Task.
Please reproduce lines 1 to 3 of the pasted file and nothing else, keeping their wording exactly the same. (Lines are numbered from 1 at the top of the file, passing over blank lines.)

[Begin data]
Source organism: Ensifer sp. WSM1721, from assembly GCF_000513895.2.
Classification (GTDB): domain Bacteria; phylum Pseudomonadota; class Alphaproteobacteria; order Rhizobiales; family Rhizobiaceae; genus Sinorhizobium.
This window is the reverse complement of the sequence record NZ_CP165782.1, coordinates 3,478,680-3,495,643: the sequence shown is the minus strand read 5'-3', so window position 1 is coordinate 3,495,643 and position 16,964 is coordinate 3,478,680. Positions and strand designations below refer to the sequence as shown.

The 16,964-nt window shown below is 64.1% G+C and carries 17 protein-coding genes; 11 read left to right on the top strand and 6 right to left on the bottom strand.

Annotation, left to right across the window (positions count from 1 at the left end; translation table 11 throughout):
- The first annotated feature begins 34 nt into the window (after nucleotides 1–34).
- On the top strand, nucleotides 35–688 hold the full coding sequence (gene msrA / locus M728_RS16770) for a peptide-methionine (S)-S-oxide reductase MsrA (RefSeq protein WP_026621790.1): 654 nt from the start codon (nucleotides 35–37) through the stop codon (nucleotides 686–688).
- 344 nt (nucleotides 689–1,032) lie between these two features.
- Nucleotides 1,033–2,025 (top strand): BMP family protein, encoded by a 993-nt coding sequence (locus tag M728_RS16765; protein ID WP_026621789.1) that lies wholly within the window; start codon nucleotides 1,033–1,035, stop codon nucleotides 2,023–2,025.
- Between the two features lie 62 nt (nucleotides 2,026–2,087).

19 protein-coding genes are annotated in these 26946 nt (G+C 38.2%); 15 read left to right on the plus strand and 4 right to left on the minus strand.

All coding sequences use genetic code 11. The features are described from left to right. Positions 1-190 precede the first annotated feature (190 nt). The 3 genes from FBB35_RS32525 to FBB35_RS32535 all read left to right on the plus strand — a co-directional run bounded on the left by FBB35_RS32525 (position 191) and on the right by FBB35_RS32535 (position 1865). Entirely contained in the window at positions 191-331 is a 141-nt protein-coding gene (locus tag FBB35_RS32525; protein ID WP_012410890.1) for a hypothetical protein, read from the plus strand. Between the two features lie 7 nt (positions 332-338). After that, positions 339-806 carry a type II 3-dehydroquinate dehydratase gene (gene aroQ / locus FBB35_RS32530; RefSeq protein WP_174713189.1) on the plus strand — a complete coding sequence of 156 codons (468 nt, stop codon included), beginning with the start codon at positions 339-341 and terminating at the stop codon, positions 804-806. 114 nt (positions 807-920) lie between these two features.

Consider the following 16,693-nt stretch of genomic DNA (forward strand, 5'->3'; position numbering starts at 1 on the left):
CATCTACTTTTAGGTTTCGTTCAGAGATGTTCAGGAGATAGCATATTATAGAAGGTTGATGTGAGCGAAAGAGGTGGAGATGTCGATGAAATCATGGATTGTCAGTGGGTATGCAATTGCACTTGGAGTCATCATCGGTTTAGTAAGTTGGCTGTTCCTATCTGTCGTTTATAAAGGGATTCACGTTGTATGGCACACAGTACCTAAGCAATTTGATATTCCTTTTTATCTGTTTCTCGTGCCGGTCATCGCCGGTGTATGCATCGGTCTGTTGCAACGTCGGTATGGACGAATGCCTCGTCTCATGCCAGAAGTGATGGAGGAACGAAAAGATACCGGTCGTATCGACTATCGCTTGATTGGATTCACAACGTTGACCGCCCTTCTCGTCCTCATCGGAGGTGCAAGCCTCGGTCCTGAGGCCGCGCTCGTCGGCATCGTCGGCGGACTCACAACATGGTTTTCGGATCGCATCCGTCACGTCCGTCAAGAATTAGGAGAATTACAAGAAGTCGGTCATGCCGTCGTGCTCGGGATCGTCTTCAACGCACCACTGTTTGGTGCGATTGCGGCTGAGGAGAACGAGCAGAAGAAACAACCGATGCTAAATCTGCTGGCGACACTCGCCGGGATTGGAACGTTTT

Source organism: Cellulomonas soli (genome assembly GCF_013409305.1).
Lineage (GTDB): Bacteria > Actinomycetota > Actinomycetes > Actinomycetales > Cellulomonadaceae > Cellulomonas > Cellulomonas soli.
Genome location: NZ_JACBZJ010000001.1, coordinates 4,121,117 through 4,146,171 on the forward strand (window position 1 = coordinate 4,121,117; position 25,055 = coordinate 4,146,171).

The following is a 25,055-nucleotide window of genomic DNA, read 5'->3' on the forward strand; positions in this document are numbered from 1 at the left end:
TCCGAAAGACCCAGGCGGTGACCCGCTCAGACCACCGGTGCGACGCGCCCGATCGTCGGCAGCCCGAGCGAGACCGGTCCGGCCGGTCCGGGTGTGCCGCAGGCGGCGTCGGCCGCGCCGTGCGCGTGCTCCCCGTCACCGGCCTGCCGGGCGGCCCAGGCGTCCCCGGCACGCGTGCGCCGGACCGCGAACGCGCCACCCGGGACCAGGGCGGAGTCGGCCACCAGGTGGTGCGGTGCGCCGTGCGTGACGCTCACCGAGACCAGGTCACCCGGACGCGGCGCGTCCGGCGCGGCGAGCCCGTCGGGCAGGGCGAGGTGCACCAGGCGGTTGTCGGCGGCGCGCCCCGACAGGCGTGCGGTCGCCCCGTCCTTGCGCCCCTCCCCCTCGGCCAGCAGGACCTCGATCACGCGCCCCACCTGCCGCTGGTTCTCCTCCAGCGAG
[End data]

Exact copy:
Source organism: Ensifer sp. WSM1721, from assembly GCF_000513895.2.
Classification (GTDB): domain Bacteria; phylum Pseudomonadota; class Alphaproteobacteria; order Rhizobiales; family Rhizobiaceae; genus Sinorhizobium.
This window is the reverse complement of the sequence record NZ_CP165782.1, coordinates 3,478,680-3,495,643: the sequence shown is the minus strand read 5'-3', so window position 1 is coordinate 3,495,643 and position 16,964 is coordinate 3,478,680. Positions and strand designations below refer to the sequence as shown.